1. Your product¿A high IT element in products (insurance and financial products, for example) usually means higher IT costs.
2. Business volatilityIf you are absorbing another company in an acquisition, your spending will be higher than normal.
3. Organizational structureA decentralized IT structure is more expensive to operate than a centralized one.
4. Competitive pressureIf your company focuses on using IT to add new business capabilities, your spending will be higher.
5. GeographyA global enterprise’s IT is more expensive than that of a local or regional company.
6. SizeSmaller companies tend to spend more on IT as a percent of revenue than larger companies in their industry. (Big companies tend to spend more per employee because they tend to be more complex.)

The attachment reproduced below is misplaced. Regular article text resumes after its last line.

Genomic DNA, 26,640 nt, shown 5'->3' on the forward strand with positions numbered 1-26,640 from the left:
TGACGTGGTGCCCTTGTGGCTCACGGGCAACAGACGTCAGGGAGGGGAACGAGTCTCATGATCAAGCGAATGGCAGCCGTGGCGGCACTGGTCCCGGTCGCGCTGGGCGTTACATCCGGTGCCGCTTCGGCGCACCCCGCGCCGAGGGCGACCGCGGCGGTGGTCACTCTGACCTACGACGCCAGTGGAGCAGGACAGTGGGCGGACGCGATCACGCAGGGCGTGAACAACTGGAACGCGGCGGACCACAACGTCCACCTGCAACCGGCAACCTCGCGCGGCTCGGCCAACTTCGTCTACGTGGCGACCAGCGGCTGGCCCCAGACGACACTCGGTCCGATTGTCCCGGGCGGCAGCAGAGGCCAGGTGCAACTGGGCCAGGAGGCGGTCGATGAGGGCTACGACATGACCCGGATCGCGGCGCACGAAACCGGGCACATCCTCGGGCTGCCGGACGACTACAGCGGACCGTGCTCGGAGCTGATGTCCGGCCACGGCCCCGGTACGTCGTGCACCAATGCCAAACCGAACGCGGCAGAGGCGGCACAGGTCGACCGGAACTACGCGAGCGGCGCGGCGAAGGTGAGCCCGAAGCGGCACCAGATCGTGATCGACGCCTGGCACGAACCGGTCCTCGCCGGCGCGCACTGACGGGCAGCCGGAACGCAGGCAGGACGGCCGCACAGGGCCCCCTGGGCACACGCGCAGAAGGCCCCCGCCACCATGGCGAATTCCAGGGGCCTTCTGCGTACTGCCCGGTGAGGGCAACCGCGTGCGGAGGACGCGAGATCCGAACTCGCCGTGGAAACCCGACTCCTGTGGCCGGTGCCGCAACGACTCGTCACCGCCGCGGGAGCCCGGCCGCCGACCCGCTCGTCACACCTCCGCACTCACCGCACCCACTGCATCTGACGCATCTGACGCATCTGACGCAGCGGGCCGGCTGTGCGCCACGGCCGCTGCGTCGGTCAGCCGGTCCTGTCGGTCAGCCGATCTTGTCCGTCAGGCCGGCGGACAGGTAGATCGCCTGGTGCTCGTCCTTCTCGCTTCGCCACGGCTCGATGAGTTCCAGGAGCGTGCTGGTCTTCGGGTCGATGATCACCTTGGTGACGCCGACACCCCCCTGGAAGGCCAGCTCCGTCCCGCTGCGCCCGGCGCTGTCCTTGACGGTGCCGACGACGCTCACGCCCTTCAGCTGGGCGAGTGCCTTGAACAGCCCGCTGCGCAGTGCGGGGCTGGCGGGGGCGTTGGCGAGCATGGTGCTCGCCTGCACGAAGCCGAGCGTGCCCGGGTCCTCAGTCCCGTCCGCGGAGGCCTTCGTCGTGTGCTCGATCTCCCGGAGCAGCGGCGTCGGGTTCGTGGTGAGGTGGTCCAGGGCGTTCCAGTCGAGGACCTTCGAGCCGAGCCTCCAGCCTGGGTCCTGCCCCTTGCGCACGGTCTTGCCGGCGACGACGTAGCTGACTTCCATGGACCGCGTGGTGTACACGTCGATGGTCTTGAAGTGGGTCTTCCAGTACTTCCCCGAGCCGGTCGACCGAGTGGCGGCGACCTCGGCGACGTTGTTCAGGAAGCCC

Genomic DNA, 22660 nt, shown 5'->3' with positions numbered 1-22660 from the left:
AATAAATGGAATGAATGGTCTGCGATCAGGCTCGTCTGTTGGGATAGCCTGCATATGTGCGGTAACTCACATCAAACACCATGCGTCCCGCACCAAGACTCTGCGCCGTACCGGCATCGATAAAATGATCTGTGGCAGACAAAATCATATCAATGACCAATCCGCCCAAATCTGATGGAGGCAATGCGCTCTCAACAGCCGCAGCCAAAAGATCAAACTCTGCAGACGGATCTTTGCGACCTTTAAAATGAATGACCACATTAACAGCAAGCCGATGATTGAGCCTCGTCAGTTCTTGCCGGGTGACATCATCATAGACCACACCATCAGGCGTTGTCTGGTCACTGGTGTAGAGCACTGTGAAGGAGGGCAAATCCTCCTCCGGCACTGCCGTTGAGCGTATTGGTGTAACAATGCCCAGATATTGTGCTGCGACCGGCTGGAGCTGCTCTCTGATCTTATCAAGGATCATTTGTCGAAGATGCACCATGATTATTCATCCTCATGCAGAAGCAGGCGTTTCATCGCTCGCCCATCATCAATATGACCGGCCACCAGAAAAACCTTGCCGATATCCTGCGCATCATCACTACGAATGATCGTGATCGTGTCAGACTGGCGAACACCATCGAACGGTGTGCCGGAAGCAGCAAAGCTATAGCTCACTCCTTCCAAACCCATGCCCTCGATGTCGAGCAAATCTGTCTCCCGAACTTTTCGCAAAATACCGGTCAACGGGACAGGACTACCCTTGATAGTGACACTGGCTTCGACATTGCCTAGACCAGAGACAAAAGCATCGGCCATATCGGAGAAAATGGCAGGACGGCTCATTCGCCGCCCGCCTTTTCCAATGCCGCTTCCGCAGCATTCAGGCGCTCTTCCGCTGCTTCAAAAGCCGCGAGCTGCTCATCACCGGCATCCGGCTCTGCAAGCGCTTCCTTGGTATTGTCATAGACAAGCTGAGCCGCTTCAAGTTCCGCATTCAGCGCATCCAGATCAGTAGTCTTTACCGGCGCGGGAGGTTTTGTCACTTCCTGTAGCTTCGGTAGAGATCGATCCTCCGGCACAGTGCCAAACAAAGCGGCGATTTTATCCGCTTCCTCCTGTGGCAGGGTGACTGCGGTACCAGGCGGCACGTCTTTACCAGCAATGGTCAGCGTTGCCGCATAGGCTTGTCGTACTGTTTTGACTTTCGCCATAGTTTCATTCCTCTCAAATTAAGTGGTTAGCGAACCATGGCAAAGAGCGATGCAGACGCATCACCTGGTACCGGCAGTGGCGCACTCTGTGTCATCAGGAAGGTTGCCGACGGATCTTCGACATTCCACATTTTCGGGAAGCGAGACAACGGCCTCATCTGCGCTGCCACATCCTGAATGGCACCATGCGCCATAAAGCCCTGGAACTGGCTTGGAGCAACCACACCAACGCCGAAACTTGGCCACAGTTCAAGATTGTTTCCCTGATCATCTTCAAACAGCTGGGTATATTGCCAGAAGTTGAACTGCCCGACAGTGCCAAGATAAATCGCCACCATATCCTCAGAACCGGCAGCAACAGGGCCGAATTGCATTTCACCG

7. ComplexityHighly complex IT infrastructures (many different systems, many older systems) cost up to 50% more to maintain than low-complexity infrastructures (standardized, few applications).
8. Appetite for riskAggressive adopters of new technology may outspend mainstream adopters by 30% and risk-averse companies by 50%.
9. Service levels
High service levels (for mission-critical IT) cost more to maintain than low service levels.
10. Blip spendingUpgrading a system or refreshing all the old PCs across the company can raise costs temporarily.
11. Rogue spendingCompanies where IT is decentralized and business functions have the power to buy their own IT will spend more.
12. Revenue per employeeCompanies with high revenue per employee will tend to have more knowledge workers who use IT intensively, thus pushing up IT spending levels per employee.
Sources: Aberdeen Group, Forrester, Gartner